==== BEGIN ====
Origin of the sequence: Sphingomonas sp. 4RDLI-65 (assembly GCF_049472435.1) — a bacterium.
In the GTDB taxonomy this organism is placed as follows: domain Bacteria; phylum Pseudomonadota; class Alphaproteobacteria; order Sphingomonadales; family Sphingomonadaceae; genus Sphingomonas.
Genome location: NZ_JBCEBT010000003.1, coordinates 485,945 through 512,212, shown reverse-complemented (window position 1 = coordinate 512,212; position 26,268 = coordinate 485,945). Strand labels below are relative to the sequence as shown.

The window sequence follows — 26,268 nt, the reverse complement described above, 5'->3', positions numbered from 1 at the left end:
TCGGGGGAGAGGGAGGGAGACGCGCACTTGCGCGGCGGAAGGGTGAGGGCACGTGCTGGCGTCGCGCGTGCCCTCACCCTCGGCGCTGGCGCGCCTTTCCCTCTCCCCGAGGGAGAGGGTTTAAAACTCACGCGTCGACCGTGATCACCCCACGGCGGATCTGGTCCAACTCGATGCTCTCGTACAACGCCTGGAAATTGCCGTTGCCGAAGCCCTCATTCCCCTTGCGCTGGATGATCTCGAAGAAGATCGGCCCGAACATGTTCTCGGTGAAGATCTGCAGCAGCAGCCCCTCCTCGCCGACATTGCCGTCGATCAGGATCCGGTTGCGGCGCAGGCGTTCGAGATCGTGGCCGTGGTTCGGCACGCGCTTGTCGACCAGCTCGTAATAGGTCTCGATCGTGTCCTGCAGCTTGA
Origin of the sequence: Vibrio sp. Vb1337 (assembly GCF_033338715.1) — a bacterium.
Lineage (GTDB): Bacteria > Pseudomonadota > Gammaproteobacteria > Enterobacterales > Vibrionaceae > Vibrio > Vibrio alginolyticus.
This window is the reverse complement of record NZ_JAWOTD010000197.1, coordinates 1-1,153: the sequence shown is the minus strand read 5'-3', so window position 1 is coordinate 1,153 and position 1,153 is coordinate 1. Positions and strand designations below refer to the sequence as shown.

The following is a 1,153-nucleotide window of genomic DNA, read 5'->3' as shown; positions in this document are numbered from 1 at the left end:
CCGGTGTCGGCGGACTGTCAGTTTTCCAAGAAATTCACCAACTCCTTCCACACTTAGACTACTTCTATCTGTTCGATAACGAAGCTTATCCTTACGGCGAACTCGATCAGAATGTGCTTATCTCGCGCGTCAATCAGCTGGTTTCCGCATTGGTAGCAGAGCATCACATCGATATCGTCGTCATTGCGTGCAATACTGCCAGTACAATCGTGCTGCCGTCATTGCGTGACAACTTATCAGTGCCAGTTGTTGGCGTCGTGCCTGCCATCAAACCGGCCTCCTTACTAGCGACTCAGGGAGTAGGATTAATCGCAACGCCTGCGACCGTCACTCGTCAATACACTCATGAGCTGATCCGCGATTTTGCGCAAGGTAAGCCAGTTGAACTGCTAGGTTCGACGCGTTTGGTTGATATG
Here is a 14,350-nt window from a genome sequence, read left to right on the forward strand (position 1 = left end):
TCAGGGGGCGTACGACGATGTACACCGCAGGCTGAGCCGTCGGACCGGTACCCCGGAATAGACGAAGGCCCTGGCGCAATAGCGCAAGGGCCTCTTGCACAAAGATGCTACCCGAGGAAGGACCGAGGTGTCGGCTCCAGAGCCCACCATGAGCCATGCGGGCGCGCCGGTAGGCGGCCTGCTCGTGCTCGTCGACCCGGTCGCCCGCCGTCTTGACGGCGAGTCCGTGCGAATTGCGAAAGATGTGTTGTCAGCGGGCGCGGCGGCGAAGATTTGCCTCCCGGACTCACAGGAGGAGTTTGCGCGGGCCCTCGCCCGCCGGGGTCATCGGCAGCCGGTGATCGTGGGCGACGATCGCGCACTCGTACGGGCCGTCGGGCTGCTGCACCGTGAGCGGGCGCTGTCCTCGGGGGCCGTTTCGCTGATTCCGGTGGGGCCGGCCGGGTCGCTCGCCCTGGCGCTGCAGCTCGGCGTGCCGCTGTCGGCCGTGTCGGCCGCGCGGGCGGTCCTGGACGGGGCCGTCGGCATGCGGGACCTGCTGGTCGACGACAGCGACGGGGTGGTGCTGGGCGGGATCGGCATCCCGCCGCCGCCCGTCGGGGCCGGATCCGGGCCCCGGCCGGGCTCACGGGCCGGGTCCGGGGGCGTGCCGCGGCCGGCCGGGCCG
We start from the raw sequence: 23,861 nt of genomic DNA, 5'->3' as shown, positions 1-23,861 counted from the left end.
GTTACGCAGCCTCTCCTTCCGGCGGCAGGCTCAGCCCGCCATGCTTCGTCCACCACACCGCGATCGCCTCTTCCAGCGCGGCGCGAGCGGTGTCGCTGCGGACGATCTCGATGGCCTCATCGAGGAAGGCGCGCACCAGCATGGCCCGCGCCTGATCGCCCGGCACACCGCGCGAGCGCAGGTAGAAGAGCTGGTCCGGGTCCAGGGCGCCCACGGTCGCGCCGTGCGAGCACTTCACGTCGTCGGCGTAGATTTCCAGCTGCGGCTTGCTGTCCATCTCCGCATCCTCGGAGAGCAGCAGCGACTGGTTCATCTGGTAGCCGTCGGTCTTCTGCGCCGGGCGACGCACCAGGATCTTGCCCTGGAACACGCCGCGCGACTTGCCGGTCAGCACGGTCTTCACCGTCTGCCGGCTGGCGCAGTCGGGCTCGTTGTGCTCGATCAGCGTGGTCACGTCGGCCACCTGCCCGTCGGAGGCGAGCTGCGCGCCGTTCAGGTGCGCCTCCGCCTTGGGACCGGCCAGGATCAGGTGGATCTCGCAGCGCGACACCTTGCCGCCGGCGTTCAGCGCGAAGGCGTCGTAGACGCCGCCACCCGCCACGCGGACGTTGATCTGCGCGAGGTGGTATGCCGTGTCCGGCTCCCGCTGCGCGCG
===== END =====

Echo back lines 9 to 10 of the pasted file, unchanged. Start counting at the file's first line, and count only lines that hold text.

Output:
The following is a 1,153-nucleotide window of genomic DNA, read 5'->3' as shown; positions in this document are numbered from 1 at the left end:
CCGGTGTCGGCGGACTGTCAGTTTTCCAAGAAATTCACCAACTCCTTCCACACTTAGACTACTTCTATCTGTTCGATAACGAAGCTTATCCTTACGGCGAACTCGATCAGAATGTGCTTATCTCGCGCGTCAATCAGCTGGTTTCCGCATTGGTAGCAGAGCATCACATCGATATCGTCGTCATTGCGTGCAATACTGCCAGTACAATCGTGCTGCCGTCATTGCGTGACAACTTATCAGTGCCAGTTGTTGGCGTCGTGCCTGCCATCAAACCGGCCTCCTTACTAGCGACTCAGGGAGTAGGATTAATCGCAACGCCTGCGACCGTCACTCGTCAATACACTCATGAGCTGATCCGCGATTTTGCGCAAGGTAAGCCAGTTGAACTGCTAGGTTCGACGCGTTTGGTTGATATG